Surprise, right? In that Relief Society class, my soul filled with thoughts about this experience. And then it filled with many other examples.
Choosing My Own Experience
It is so easy for me to assume that my experience has to be like someone else’s. All of us carry past experiences and past hurts or knowledge about people. Sometimes it’s a relief to not have to carry some of those ideas as I meet new people. Perhaps someone I meet may have offended someone in the past. Or perhaps they had been offended. But I don’t have to let someone else’s experience be my own. I can choose to let my experience be my own experience—not someone else’s. It has been liberating, and healing, to begin thinking this way.
As I listened to Elder Jeffrey R. Holland in the October 2018 general conference, this sentiment was reinforced. He taught: “Surely each of us could cite an endless array of old scars and sorrows and painful memories that this very moment still corrode the peace in someone’s heart or family or neighborhood. Whether we have caused that pain or been the recipient of the pain, those wounds need to be healed so that life can be as rewarding as God intended it to be” (“The Ministry of Reconciliation
Pressing the “Reset” Button
In every relationship, we open ourselves up to being hurt or misused or misinformed at times. So I have developed a mental “reset” button. My reset button means I recognize the potential hurt—“Ok, that was snappy or unkind”—and then decide that I don’t need to hold on to it forever.
When I start to build a judgment or put people in a box or harden my heart against them, I mentally press this reset button and think, “Give that person another chance.”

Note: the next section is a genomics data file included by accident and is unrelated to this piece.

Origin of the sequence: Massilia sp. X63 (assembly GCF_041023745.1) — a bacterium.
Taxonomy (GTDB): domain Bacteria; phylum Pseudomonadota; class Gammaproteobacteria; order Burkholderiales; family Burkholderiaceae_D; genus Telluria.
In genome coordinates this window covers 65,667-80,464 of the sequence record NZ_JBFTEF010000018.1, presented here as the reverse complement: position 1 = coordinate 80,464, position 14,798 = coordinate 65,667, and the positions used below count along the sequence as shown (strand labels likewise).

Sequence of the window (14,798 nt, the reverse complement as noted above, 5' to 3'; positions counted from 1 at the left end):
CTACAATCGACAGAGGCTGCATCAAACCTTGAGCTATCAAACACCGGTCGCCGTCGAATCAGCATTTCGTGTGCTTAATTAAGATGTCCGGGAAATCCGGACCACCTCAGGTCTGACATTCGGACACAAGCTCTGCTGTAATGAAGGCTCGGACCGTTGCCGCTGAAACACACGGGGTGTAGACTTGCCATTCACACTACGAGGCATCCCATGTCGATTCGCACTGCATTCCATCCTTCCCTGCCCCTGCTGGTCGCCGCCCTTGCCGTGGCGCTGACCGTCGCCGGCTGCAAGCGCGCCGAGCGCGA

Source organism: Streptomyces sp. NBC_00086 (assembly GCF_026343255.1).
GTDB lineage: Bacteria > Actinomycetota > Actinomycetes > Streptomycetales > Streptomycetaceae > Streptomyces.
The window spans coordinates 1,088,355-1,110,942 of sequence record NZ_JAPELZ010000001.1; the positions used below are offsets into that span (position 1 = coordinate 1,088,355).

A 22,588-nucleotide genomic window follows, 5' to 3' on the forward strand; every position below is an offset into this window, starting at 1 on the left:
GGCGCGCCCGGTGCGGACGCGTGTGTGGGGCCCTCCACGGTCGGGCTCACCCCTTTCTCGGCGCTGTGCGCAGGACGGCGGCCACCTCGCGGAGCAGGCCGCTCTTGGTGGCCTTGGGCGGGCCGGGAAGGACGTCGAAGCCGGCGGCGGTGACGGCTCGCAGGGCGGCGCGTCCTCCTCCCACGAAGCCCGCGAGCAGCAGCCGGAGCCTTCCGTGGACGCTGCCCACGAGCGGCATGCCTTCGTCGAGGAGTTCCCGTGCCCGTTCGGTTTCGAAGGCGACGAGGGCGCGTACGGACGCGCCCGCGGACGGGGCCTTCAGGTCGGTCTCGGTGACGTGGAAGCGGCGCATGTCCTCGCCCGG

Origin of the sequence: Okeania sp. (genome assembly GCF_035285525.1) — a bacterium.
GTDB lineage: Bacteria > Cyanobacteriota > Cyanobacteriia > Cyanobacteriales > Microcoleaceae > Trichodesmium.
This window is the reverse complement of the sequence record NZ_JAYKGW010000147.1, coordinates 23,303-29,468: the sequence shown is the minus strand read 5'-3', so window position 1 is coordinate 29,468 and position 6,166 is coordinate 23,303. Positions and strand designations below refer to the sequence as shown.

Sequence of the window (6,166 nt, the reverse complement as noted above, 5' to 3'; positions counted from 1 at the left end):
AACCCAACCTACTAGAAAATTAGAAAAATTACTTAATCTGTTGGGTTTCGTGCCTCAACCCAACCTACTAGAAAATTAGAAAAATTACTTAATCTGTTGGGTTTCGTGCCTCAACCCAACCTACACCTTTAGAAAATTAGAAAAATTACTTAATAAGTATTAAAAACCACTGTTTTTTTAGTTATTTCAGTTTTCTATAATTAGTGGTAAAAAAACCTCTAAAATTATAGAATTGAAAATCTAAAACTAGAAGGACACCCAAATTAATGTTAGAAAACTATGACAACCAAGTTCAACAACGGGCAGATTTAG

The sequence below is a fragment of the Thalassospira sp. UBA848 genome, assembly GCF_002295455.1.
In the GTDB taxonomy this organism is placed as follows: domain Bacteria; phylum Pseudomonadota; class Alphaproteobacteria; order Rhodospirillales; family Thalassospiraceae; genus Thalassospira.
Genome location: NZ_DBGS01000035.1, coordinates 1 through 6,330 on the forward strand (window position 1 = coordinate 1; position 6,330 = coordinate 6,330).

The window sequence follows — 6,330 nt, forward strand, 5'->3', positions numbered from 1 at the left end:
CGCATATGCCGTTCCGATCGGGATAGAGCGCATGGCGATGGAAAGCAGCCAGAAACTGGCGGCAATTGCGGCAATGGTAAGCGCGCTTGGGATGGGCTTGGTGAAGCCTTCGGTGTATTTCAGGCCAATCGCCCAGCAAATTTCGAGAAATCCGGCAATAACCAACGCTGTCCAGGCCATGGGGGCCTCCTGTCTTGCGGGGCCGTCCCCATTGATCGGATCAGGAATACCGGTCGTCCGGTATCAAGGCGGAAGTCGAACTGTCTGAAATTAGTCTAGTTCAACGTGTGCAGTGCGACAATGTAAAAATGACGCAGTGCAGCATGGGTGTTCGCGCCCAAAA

A few months ago, a situation at work left me in tears. It took a few days, but then I allowed my heart to press the reset button. In this case, my reset button helped me value another’s opinion but also acknowledge that we needed boundaries on how differences of opinion were expressed.
When I got out of sorts with a friend, it took a few months, but I found I could eventually press my reset button. We spoke about what happened and decided to give things another chance. Even though the relationship is different, I was able to forgive and ask for forgiveness.
When I left a Church meeting and felt like I had been chastened by those I had hoped to feel strengthened by, I hit the reset button. I chose to support the love and direction behind what I had received instead of the way it had been delivered. Then I allowed myself to still love and support those who were trying their hardest to support me.
Our Heavenly Father and our Savior give us endless opportunities to start over, and surely I can do that for others too. I can let the Savior’s power work in my life to help me let go.